Ironically the burden of being a property owner leads Danny to depression and possibly suicide. With Danny’s death comes the end of the community and the camaraderie, as the paisanos disperse and “no two walked together.” Property is thus the basis for both the beginning and the end of their temporary social utopia. The fleeting enjoyment of freedom, community, and pleasure is followed by inevitable decline and fall.

Is the novel a socially conscious celebration of the paisano underclass or is it a satire on their wasted lives and their ambivalent relationship to property? Does Danny’s apotheosis as a mythic hero in the local imagination represent a redemptive conclusion or is it a satire on the human ability to create a grandiose fantasy out of a mundane and paltry reality?

Can the novel be read as a modern retelling of ancient myth, with its cycle of creation, fertility, quest and triumph, followed by decline, death, and rebirth, or is it a kind of mock epic that makes the paisanos look ridiculous by comparison to the mythic heroes?

The issue of whether such questions represent the irresolvable contradiction of textuality, as the Deconstructionists would have it, or the complexities of human experience captured in literary form is yet another ambiguity at the heart of literary study.

Thursday, August 5, 2010

The Power of Poetry

In addition to the power of poetry to create pleasure and appreciation (see previous posts), there is the power of poetry to motivate and inspire, to change consciousness, shape attitudes and even influence behavior.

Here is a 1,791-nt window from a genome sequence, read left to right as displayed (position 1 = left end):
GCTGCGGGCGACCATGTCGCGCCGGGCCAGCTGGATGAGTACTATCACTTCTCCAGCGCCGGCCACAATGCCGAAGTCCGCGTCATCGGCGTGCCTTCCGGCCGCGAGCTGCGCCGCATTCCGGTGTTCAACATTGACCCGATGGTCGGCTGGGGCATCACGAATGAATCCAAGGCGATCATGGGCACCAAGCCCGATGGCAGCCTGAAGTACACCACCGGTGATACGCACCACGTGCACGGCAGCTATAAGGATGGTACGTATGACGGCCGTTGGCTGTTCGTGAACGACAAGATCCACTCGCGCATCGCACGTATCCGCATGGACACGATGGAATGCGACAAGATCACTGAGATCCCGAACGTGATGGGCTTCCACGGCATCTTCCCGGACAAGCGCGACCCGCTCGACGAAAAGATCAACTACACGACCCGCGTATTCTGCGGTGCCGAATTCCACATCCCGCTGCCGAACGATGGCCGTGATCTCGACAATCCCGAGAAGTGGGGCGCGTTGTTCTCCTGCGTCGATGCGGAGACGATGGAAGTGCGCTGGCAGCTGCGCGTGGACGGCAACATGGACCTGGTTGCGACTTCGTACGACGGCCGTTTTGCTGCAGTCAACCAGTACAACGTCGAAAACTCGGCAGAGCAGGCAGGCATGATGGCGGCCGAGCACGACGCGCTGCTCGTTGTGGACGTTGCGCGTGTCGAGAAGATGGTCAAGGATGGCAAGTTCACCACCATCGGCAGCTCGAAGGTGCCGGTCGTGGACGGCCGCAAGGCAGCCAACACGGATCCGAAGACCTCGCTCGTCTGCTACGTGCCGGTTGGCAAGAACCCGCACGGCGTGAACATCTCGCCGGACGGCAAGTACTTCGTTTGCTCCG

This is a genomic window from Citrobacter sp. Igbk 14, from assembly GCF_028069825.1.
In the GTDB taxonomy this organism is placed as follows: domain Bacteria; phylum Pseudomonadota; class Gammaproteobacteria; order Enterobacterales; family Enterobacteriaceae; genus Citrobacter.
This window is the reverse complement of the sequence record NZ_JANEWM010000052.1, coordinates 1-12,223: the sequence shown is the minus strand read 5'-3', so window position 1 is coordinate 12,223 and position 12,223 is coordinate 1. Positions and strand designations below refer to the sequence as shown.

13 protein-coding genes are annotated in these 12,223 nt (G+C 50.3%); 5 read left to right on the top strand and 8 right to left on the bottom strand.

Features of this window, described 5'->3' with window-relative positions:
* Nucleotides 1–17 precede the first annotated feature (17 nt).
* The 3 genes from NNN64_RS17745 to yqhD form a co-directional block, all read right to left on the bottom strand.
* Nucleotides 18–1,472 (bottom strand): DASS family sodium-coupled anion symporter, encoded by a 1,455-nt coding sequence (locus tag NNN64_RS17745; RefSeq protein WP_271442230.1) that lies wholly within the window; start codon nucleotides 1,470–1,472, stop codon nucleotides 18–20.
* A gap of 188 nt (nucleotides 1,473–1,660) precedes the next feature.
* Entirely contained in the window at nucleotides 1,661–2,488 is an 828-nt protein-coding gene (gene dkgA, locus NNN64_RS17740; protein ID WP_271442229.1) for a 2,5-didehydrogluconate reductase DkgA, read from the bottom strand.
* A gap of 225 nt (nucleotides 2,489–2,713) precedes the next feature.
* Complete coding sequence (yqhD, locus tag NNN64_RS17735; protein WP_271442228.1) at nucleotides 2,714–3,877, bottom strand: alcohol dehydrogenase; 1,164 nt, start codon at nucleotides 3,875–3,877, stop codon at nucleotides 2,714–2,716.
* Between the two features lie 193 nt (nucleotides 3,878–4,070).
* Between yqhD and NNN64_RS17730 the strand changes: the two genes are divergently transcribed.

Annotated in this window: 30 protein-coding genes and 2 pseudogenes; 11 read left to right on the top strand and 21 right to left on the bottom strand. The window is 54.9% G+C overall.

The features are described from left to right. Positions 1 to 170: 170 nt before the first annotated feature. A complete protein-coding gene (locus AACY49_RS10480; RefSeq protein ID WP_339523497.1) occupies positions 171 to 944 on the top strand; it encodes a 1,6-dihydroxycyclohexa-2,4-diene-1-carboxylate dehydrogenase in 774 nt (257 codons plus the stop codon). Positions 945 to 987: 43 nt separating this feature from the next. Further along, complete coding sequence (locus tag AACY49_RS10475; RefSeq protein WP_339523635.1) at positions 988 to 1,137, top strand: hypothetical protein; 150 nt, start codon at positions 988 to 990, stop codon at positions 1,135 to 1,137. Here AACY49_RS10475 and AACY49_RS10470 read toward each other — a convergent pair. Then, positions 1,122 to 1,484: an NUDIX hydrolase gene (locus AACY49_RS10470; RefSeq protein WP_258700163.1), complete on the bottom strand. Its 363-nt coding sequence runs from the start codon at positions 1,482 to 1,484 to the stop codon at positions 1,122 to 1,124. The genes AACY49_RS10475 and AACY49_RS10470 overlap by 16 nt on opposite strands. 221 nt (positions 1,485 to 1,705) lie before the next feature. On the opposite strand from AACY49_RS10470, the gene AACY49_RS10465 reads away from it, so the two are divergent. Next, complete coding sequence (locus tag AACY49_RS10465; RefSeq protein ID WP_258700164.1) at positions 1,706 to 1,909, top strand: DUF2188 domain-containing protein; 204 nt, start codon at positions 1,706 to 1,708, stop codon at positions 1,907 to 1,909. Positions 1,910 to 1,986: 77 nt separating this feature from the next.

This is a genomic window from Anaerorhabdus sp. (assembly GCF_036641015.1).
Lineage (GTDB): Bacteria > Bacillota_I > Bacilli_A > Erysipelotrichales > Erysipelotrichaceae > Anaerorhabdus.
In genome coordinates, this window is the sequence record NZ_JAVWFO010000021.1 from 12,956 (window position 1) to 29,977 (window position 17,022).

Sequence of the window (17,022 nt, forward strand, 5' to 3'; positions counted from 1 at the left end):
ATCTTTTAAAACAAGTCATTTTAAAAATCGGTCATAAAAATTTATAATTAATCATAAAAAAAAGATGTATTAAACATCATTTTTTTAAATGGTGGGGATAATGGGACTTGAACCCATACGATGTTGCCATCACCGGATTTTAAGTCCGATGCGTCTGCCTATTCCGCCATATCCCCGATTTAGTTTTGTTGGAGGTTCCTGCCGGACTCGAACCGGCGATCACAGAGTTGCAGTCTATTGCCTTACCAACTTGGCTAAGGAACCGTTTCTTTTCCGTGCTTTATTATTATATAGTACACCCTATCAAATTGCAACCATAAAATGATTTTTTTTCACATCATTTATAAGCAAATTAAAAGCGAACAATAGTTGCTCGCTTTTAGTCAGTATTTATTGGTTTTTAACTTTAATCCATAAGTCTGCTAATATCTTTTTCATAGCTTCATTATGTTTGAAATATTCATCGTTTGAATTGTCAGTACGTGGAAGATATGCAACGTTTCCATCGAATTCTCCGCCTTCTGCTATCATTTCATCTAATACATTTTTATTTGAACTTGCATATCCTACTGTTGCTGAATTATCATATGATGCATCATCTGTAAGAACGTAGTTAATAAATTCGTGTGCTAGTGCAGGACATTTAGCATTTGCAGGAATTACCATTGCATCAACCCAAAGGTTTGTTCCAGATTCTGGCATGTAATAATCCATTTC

Each of the haiku quoted in the June 13 post focuses the mind on an image and a vicarious experience which has the power to heighten our sensitivity to the world around us. Poetry can enhance our consciousness of what we observe on a daily basis.

Similarly the poem “Design” by Robert Frost (June 29) may make it impossible for us to look at a white flower, a spider or a moth in quite the same way again. Even more, though, Frost’s poem disrupts the popular view of nature’s innocence and challenges us to confront the predatory behavior at the heart of surviving and thriving in nature. Pretty sentiments about nature’s beauty are dramatically exposed as na├»ve and superficial. The darker truth that life feeds on life is conveyed with chilling effect. A sentimentalist about nature would be seriously challenged.

“The Woman Hanging from the 13th Floor Window" (July10), depending on how it’s read and by whom, can equally challenge the conservative who opposes government programs to help the poor and protect the environment and the liberal who supports them. Likewise, it can challenge the believer in a random universe, the believer in a universe governed by a grand plan, or the proponent of human free agency.